Keeping Your Baby Healthy During Pregnancy

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Do you have questions about what you can do to help keep your baby healthy during pregnancy? Read on to get important information about alcohol, caffeine, energy drinks, supplements and more. 

Alcohol and pregnancy

It is recommended that you avoid alcohol while you are pregnant.  Drinking alcohol can cause birth defects known as fetal alcohol spectrum disorder (FASD).  Although large amounts of alcohol are more likely to cause harm, even small amounts may cause harm to your baby.  There is no amount of alcohol that has been shown to be safe. You should also avoid:

  • Non-alcoholic versions of drinks such as beers and wines.  Most of these drinks contain at least 0.5% alcohol by volume. 
  • Alcohol in cooking.  Although some alcohol evaporates (“ is cooked off”), it is hard to know how much alcohol remains in your food.

Sweeteners (sugar substitutes) and pregnancy

All sugar substitutes that are approved in Canada are safe to use in moderation while you are pregnant. However, it is important that foods and drinks made with sugar substitutes do not replace more nutritious options in your diet. If you have concerns or questions about using sweeteners, talk to your health care provider or a dietitian.  Learn more about the facts on artificial sweeteners.

Caffeine and pregnancy

Limit your caffeine intake to 300 mg per day while you are pregnant. That is about two cups (500 mL) of coffee or six cups (1500 mL) of black tea per day.  Other sources of caffeine that count towards your daily total include iced tea, pop, and dark chocolate.  Learn more about the facts on caffeine.

Energy drinks and pregnancy

Energy drinks are not recommended while you are pregnant.  Not only are they high in caffeine, they also contain ingredients that may not be safe for you or your baby. Learn more about the facts on energy drinks.

Herbal supplements and teas and pregnancy

Herbal products in tablet, capsule or extract forms are not recommended while you are pregnant.  Many herbal products have been found to be unsafe for you or your baby.  For other herbal products, there is not enough evidence to show that they are safe while you are pregnant. The following herbs are considered safe when used in small amounts in foods or as herbal tea (2-3 cups per day):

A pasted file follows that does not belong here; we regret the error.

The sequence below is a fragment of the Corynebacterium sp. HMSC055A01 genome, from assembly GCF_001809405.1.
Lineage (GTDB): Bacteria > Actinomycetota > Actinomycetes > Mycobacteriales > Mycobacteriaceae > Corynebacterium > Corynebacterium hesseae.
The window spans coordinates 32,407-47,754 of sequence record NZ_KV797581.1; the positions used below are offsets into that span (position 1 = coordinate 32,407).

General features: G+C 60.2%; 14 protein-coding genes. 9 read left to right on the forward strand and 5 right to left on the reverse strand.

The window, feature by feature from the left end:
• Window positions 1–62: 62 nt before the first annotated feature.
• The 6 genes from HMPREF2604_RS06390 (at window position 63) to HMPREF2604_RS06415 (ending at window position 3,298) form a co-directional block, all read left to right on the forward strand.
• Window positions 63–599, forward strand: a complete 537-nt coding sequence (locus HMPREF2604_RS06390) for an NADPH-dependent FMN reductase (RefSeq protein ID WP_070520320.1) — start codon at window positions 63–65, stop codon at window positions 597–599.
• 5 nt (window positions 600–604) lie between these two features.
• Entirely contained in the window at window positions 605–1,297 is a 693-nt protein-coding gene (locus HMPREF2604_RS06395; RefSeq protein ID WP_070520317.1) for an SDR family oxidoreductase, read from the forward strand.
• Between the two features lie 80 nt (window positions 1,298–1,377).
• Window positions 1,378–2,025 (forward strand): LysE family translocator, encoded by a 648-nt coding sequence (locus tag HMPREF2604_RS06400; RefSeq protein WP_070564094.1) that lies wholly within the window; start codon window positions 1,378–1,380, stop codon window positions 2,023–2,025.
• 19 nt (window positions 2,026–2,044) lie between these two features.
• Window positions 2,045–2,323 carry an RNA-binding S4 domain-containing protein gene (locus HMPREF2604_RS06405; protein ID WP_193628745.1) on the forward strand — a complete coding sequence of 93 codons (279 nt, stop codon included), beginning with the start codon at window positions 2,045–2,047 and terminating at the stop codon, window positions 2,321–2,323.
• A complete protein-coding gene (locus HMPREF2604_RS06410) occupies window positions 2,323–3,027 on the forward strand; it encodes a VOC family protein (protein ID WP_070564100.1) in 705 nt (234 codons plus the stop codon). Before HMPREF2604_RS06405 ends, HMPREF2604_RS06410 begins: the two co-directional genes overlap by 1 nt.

• Bitter orange/orange peel
  • Echinacea
  • Peppermint
  • Red raspberry leaf
  • Rose hip
  • Rosemary

Ginger tablets, capsules or extracts are safe to take in doses up to 250mg four times a day. Larger amounts may not be safe. 

Flax seed/flax seed oil and pregnancy

There is some concern that large amounts of flax can affect hormone levels during pregnancy.  Moderate amounts of flax as part of healthy eating is safe while you are pregnant. 

  • Limit flax seed (whole, bruised, cracked, ground or milled) to 60-90mL (4-6 Tbsp) per day
  • Limit flax seed oil to 30mL (2 Tbsp) per day
  • Flax seed oil supplements are not recommended

Find out more about flax seeds.

Soy and pregnancy

Soy foods and foods containing soy products are safe to eat as part of a healthy diet while you are pregnant.  Enjoy a variety of soy foods like fortified soy beverage, tofu, soybeans and edamame.  There is some concern that soy supplements can affect hormone levels during pregnancy.  Soy supplements (for example, soy protein or isoflavone supplements) are not recommended. 

Fish and fish oil supplements and pregnancy

Fish and pregnancy:

Fish is an excellent source of omega-3 fat, which is important for your baby’s brain and eyesight.  Choose at least two servings of fish each week. One serving is 75g (2 ½ oz). Choose fish that is low in mercury like salmon and haddock more often. High amounts of mercury can be harmful to your baby’s growing brain.  Read more about fish and mercury.

Fish oil supplements and pregnancy:

If you already eat fish twice a week, taking fish oil supplements has not been shown to have any extra benefits for your baby.  If you do not eat fish, you can safely take fish oil supplements while you are pregnant.  The exact dose that you need is not yet known. Take a dose that has about 300-450mg of DHA and EPA (omega-3 fats). This amount is similar to eating two servings of fish per week.  Health Canada suggests you do not take more than 3000mg per day. If you have a bleeding disorder or if you take a blood thinner, you should not use fish oil supplements.  They can increase the risk of bleeding.  Check with your health care provider for advice. Learn more about fish oil supplements.

Vitamin A and pregnancy

Choosing foods such as dark green and orange vegetables and fruit provides enough vitamin A for you and your baby while you are pregnant. Too much vitamin A may cause birth defects, especially during the first trimester.  Do not take vitamin A supplements or fish liver oil supplements while you are pregnant.  The vitamin A found in your prenatal supplement is a safe amount to take. Liver and liver products like liverwurst spread and liver sausages are also high in vitamin A.  Limit these foods to no more than 75g (2 ½ oz) per week. 

Smoking and pregnancy

If you are a smoker, deciding to quit is one of the most important decisions you can make to keep you and your baby safe.  If someone in your home smokes, encourage them to quit or not smoke around you.  Find support and information on quitting smoking while you are pregnant at Best Start.

You may also be interested in:

Eating for a Healthy Pregnancy
Food Safety During Pregnancy
My Menu Planner – Eating for a Healthy Pregnancy

Last Update – February 7, 2019

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